Doctor-driven products have been driving skincare launches for the last few years. Now, herbalists are becoming the new formulators and launching natural skincare lines. Christian Toscano of Roots Rose Radish offers a range of 100% natural skincare products originally crafted from plants grown in her garden. Earth Tu Face was launched by Sarah Buscho and Marina Storm, two herbalists in San Francisco. The line is also 100% natural and purely plant-based. Brooklyn Herborium was founded by two Moms who wanted their children to live “chemical-free” lives. Emma Graves an herbalist and Molly Watman a graphic designer, created the The Clean & Green Collection for babies, kids, new and expecting moms. Dr. Fedorenko is a clinical herbalist, naturopath and dermatologist M.D. who recently introduced Dr. Fedorenko True Organic Tick & Mosquito Repellent, which is DEET and alcohol-free, organic certified and formulated with essential oils.

Expect to see more herbalists join the trend and craft natural beauty products to meet consumers’ growing demand for natural products.

Eau De Trendincite – A Scent of My Own

Eau De TrendIncite
Eau De Trendincite

I was so inspired by our last hands-on TrendIncite Xchange meeting that I decided to continue the “creativity and inspirational me” theme and reached out to Sue Phillips of Scenterprises. Sue lead our group on a creative fragrance journey, where each of us created our own custom scent. I’ve been in the fragrance and flavor industry for 20 years and until now I’ve never created my own signature scent.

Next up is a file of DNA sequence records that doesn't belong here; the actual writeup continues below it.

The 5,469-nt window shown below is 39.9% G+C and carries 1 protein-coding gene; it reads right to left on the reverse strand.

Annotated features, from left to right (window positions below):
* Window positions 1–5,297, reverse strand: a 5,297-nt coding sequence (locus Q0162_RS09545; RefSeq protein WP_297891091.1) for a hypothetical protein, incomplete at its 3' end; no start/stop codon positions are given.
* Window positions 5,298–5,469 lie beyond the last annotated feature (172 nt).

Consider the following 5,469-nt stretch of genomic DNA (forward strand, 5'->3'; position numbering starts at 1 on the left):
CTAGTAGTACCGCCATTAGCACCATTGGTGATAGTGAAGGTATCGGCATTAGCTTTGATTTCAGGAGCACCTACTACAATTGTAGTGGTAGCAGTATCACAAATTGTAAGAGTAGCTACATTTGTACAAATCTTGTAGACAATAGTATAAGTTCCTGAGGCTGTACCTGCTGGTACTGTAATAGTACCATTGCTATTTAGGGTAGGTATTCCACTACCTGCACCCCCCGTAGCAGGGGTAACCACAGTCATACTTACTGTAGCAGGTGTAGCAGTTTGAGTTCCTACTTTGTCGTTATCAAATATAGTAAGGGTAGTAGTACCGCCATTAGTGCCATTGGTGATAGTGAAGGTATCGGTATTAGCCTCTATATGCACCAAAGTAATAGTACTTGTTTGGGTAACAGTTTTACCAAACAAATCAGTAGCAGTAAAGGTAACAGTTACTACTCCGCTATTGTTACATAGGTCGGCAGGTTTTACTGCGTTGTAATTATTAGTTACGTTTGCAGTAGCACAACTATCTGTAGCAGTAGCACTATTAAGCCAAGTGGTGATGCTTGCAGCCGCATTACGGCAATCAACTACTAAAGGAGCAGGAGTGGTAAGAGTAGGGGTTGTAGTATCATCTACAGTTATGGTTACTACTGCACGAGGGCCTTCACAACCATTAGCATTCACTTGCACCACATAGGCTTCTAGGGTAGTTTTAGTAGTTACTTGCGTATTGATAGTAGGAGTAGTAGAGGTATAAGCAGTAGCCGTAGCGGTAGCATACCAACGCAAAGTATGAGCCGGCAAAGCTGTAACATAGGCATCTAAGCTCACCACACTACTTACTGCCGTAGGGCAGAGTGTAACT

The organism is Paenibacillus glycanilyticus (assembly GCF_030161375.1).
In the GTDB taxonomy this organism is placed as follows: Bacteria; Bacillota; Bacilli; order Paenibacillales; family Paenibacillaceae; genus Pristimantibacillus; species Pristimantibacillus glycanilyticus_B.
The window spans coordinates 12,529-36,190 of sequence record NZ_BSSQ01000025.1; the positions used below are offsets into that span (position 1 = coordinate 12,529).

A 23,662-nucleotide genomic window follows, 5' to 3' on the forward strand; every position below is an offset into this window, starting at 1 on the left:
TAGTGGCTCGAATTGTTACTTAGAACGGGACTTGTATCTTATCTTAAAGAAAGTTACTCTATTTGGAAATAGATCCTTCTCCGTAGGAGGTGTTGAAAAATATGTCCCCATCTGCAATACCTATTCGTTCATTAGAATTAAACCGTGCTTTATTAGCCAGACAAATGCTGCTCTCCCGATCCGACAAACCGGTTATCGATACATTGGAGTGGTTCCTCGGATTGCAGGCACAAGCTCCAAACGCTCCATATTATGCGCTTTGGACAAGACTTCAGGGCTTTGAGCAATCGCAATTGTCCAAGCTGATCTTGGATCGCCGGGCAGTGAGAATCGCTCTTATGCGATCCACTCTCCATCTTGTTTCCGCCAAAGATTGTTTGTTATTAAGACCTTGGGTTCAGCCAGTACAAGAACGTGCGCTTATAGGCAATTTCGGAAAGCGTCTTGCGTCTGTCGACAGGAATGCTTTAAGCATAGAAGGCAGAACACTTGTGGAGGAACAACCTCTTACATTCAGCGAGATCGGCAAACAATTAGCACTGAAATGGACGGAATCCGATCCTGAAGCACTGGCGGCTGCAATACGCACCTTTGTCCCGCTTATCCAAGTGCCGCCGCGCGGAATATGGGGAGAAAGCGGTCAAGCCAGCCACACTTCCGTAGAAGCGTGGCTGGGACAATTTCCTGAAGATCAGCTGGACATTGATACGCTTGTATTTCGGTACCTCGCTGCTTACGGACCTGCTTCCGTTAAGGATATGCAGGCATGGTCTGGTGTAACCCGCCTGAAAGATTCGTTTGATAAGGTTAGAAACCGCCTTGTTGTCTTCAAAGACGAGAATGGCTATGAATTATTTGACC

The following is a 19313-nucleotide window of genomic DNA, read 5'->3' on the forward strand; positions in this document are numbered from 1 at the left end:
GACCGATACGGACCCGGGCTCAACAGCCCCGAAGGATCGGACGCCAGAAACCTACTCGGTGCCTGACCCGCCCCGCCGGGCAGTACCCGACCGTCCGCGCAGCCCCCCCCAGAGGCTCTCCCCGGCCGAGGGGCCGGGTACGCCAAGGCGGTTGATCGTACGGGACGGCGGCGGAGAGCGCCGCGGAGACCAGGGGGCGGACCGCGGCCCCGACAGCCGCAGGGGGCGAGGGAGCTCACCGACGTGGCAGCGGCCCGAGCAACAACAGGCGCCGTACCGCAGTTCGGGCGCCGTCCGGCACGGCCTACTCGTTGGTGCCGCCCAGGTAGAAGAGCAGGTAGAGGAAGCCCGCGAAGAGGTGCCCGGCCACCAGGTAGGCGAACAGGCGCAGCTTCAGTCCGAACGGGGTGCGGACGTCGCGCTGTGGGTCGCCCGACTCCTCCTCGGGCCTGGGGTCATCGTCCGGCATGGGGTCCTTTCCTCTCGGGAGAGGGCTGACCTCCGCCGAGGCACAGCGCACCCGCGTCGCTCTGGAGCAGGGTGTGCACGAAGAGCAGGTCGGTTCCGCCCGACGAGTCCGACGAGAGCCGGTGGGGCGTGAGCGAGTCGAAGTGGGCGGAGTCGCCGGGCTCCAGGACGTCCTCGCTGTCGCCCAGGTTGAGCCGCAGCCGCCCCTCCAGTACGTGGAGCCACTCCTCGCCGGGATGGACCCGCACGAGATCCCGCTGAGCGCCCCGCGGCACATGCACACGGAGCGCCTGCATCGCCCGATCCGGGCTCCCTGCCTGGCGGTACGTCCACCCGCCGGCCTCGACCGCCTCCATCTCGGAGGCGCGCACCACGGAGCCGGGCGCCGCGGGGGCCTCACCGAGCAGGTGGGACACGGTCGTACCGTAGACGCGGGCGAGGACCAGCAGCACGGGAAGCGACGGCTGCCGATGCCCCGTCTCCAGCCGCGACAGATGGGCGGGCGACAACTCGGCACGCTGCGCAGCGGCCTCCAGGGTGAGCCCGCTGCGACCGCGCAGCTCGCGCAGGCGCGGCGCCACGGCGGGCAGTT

Eight of us gathered at Sue’s apartment where she explained the seven major olfactive categories – Citrus, Floral, Fruity, Oriental, Chypre, Woody and Fougere. Sue compared fragrances to food and music and explained that each had a beginning, a middle and an end.  In fragrance terms that translates to top notes, middle notes and base notes. We were then given a lifestyle questionnaire with 11 questions about our preferences that ranged from fabrics to seasons to vacation spots to film icons.  We individually tallied our responses, which corresponded to four olfactive categories – Citrus, Floral, Oriental and Woody. Then Sue shared 14 fragrance accords with us such as Balsamic, Citrus, Green, Mossy, Ozonic, and Rose Floral.  After evaluating the accords on blotters we were encouraged to choose up to four of our favorite fragrance directions, which would be used to create our custom, signature scents. I choose the Citrus, Gentle Floral, Balsamic and Woody accords and voilà Eau de Trendincite was born.  It is rather sweet and smells differently than I expected. It does have a sweet figgy and plum accord, which I like. The verdict is not out yet as I’m still getting accustomed to the fragrance and evaluating it. However, my mother and daughter love it!